copyright msf caption © Olivier Asselin
25 Nov 13 22 May 18

Doctors Without Borders Canada Financial Reports

Over eighty-three cents of every dollar directly supports our programs. We strive to operate efficiently and to minimize fundraising and administrative costs.

Support from individuals like you is essential to our ability to operate independently, and allows Doctors Without Borders/Médecins Sans Frontières (MSF) to respond at a moment's notice to the most urgent emergencies, often in countries and regions that are otherwise forgotten.

For more detailed accounting of MSF Canada's revenues and expenditures, please consult the financial statements below:

To learn more about how Doctors Without Borders/Médecins Sans Frontières (MSF) spends the funds generously donated each year by Canadians — about the countries, the contexts and the Canadians who help to carry out MSF's lifesaving work — please see our Annual Reports: 

Information about MSF's activities worldwide is available in our  International Activity Report.

The public portion of MSF Canada's Tax Return (T3010) filed with the Canada Revenue Agency can be found here

For more information, please send us an email, or call our Donor Relations team at 1-800-982-7903. 

Measuring outcomes

Maintaining a high quality of medical care is at the core of MSF’s work.  Significant efforts are invested into developing the organization’s medical standards and treatment protocols, and into measuring the outputs and outcomes of different medical activities. MSF operates in more than 60 countries around the world, and employs the same logical framework approach to project-cycle management (i.e., results-based performance and quality measurement tools ) to scrutinize the work carried out in each of its hundreds of different medical projects. The focus of MSF’s performance-monitoring and evaluation programs, within both hospital-based and mobile/outpatient-based healthcare environments (including emergency interventions), are:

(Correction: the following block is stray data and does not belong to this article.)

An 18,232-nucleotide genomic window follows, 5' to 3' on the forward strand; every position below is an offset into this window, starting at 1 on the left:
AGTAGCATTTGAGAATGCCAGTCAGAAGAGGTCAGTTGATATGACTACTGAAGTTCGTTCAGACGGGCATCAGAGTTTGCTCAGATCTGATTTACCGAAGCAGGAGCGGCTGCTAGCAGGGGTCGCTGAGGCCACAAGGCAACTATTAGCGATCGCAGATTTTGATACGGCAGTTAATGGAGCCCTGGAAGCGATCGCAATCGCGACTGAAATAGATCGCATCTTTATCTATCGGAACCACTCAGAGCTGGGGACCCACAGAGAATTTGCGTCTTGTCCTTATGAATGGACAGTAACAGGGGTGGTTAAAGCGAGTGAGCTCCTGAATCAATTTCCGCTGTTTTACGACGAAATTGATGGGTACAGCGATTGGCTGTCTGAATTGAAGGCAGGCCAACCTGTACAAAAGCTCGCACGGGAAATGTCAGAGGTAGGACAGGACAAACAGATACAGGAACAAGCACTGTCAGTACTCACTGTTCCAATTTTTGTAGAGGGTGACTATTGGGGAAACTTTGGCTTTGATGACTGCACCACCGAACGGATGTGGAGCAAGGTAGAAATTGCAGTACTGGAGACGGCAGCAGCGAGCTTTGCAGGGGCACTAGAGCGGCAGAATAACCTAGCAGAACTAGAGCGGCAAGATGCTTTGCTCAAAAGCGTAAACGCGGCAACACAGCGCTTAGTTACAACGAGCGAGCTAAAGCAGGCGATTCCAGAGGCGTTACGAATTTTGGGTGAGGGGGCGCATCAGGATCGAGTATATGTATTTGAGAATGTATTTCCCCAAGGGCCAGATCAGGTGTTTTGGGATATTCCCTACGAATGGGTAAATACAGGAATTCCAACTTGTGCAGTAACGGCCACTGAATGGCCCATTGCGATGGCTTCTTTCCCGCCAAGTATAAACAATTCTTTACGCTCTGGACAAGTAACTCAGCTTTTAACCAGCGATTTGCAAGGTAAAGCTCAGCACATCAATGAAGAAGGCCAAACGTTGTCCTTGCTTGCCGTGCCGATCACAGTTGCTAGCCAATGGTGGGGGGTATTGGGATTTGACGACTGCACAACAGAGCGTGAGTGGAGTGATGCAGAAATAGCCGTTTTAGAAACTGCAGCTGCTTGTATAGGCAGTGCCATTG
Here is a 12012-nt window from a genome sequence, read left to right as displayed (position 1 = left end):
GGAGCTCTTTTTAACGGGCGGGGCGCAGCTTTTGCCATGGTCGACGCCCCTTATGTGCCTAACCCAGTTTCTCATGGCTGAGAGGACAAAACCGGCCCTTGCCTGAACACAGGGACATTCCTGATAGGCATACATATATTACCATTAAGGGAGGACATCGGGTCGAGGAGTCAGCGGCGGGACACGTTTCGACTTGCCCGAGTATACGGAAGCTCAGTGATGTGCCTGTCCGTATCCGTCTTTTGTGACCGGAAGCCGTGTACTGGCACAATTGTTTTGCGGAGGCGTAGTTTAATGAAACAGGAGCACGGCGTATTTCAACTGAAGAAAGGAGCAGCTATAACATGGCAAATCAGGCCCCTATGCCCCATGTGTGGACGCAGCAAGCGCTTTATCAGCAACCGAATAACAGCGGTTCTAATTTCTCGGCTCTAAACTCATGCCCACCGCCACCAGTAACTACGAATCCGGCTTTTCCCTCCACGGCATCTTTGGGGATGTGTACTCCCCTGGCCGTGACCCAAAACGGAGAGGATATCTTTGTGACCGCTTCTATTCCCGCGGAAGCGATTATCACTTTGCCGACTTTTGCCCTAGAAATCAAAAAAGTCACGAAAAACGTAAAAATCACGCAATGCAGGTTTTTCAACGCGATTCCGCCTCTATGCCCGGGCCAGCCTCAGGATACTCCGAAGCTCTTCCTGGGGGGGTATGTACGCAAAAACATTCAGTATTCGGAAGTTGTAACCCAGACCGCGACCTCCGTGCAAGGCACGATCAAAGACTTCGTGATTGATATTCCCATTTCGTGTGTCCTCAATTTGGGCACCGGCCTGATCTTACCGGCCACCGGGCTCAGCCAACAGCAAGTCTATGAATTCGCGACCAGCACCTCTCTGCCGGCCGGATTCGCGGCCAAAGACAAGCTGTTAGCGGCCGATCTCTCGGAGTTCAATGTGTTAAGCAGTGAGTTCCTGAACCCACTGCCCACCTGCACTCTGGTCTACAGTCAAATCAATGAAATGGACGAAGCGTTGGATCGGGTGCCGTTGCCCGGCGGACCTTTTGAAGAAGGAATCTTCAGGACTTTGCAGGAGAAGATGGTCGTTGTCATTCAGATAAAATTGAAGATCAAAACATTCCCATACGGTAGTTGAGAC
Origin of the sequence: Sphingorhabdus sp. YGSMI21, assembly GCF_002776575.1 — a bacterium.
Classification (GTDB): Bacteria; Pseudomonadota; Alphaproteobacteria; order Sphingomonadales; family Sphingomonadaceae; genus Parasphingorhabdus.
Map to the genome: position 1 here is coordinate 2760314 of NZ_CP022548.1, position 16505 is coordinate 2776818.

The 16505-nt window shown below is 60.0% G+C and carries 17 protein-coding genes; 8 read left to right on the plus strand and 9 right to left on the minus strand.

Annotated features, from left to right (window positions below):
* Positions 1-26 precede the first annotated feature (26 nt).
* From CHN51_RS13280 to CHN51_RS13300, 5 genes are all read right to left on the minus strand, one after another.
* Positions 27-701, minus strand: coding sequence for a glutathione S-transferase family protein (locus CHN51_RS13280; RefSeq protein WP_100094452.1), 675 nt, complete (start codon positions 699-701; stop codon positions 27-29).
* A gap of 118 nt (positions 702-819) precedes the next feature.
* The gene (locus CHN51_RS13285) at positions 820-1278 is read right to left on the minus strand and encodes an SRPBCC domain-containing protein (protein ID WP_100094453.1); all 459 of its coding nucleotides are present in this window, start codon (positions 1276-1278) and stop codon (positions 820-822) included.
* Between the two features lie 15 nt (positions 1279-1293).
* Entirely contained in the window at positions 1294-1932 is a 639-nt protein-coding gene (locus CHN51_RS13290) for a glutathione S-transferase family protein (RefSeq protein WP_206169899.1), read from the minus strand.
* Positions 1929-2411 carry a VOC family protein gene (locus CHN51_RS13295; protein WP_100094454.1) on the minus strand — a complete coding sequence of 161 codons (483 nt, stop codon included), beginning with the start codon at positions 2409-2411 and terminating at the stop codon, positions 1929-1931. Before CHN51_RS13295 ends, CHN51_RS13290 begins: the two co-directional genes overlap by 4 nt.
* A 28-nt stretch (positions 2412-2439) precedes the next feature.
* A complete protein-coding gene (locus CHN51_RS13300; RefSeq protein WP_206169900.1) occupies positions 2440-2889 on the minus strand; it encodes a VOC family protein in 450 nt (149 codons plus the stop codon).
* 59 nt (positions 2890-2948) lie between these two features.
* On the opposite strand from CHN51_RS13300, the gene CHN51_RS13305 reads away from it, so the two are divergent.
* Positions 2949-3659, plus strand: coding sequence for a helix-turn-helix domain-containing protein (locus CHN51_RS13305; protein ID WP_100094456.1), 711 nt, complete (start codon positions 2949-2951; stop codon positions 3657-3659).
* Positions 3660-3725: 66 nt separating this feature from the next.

• quantitative indicators (e.g. number of outpatient consultations, number of antenatal care consultations, average number of annual consultations for children under 5 years old and adults from the health facility catchment population, disease- and procedure-specific mortality rates)
  • qualitative indicators (e.g. feedback from patient surveys, evaluations of stakeholder perceptions)

MSF projects are not standardized, in the sense that programs can be different from one another and run in a broad range of settings. However, MSF measures results in a standardized way in order to better analyze its operations, and thereby uses a set of constant indicators that can be adapted according to the specific circumstances. The baseline situation has an impact on the level of service delivery expected in each project. MSF always focuses on the provision of qualitative services, and the minimum requirements are always set as standards (for example, Sphere guidelines are often used as a reference). Service target levels will depending on the availability of resources (logistical, human, material). Project reporting is done regularly in order to allow adequate follow-up, and relevant results-based information is compiled annually in MSF’s International Activity Reports.